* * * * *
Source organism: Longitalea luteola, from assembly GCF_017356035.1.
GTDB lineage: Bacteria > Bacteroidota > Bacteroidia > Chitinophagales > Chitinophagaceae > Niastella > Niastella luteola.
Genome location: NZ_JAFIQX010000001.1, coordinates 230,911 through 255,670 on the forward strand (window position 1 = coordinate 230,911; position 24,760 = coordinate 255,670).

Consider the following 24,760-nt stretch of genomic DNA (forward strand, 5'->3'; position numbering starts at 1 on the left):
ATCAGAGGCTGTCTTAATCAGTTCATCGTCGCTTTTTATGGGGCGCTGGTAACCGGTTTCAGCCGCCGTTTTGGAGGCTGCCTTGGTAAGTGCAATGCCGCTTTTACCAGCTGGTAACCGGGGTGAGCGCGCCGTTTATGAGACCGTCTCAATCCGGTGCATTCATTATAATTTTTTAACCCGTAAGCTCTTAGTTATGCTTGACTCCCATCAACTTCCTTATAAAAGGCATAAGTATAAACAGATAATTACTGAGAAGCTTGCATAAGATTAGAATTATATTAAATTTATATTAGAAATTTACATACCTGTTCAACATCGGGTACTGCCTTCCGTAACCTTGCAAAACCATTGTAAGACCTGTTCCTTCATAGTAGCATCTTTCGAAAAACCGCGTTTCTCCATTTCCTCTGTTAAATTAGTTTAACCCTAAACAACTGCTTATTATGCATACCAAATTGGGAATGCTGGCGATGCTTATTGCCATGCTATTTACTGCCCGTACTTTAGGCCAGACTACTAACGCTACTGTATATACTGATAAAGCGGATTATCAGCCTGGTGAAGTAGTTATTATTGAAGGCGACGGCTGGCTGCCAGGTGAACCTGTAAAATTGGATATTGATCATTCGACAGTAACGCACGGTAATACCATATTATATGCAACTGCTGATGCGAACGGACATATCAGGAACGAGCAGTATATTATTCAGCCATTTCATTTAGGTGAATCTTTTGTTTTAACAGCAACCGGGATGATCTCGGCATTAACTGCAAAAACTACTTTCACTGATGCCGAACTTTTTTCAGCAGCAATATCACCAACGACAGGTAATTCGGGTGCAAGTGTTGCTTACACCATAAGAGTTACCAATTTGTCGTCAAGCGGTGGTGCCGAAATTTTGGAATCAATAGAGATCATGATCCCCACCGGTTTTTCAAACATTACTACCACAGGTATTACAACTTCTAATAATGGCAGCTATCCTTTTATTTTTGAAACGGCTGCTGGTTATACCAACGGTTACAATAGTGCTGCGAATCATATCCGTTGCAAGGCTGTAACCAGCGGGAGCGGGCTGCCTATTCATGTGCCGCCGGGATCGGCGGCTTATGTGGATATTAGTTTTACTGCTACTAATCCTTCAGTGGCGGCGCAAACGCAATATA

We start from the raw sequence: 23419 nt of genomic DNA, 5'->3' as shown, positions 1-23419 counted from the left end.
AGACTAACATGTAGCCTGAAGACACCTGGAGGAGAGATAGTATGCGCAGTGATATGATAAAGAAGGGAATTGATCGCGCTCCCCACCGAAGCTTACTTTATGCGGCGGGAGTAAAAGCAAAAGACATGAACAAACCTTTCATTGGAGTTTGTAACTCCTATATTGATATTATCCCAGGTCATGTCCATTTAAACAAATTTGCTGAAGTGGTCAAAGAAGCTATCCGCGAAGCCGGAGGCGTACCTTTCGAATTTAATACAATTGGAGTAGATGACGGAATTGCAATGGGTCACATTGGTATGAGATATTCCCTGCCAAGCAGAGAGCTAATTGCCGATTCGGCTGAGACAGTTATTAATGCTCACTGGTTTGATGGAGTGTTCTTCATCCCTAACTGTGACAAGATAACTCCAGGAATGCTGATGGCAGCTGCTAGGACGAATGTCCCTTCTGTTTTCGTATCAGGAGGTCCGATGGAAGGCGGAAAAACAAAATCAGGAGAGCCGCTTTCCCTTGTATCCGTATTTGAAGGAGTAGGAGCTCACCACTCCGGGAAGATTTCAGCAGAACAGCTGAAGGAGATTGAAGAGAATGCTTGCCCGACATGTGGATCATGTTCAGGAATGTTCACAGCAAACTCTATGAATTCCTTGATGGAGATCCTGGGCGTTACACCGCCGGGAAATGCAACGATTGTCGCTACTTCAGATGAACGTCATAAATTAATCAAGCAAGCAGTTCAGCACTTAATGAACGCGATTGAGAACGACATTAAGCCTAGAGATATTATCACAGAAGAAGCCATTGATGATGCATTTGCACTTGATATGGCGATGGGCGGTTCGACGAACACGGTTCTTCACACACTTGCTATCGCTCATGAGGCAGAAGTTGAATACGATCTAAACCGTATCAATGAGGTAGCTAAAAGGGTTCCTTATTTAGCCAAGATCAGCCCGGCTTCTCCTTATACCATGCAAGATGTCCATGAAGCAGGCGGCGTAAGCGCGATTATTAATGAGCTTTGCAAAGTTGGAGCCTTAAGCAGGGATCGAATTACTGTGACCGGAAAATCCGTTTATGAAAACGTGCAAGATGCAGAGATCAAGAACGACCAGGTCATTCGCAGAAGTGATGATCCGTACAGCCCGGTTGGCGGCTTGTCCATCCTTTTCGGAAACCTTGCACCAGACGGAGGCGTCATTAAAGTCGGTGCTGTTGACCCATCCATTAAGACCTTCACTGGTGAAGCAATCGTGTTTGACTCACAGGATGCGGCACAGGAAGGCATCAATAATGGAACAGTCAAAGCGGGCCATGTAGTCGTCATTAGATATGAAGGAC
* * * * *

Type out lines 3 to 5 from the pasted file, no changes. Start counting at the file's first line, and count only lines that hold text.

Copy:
Genome location: NZ_JAFIQX010000001.1, coordinates 230,911 through 255,670 on the forward strand (window position 1 = coordinate 230,911; position 24,760 = coordinate 255,670).

Consider the following 24,760-nt stretch of genomic DNA (forward strand, 5'->3'; position numbering starts at 1 on the left):
ATCAGAGGCTGTCTTAATCAGTTCATCGTCGCTTTTTATGGGGCGCTGGTAACCGGTTTCAGCCGCCGTTTTGGAGGCTGCCTTGGTAAGTGCAATGCCGCTTTTACCAGCTGGTAACCGGGGTGAGCGCGCCGTTTATGAGACCGTCTCAATCCGGTGCATTCATTATAATTTTTTAACCCGTAAGCTCTTAGTTATGCTTGACTCCCATCAACTTCCTTATAAAAGGCATAAGTATAAACAGATAATTACTGAGAAGCTTGCATAAGATTAGAATTATATTAAATTTATATTAGAAATTTACATACCTGTTCAACATCGGGTACTGCCTTCCGTAACCTTGCAAAACCATTGTAAGACCTGTTCCTTCATAGTAGCATCTTTCGAAAAACCGCGTTTCTCCATTTCCTCTGTTAAATTAGTTTAACCCTAAACAACTGCTTATTATGCATACCAAATTGGGAATGCTGGCGATGCTTATTGCCATGCTATTTACTGCCCGTACTTTAGGCCAGACTACTAACGCTACTGTATATACTGATAAAGCGGATTATCAGCCTGGTGAAGTAGTTATTATTGAAGGCGACGGCTGGCTGCCAGGTGAACCTGTAAAATTGGATATTGATCATTCGACAGTAACGCACGGTAATACCATATTATATGCAACTGCTGATGCGAACGGACATATCAGGAACGAGCAGTATATTATTCAGCCATTTCATTTAGGTGAATCTTTTGTTTTAACAGCAACCGGGATGATCTCGGCATTAACTGCAAAAACTACTTTCACTGATGCCGAACTTTTTTCAGCAGCAATATCACCAACGACAGGTAATTCGGGTGCAAGTGTTGCTTACACCATAAGAGTTACCAATTTGTCGTCAAGCGGTGGTGCCGAAATTTTGGAATCAATAGAGATCATGATCCCCACCGGTTTTTCAAACATTACTACCACAGGTATTACAACTTCTAATAATGGCAGCTATCCTTTTATTTTTGAAACGGCTGCTGGTTATACCAACGGTTACAATAGTGCTGCGAATCATATCCGTTGCAAGGCTGTAACCAGCGGGAGCGGGCTGCCTATTCATGTGCCGCCGGGATCGGCGGCTTATGTGGATATTAGTTTTACTGCTACTAATCCTTCAGTGGCGGCGCAAACGCAATATA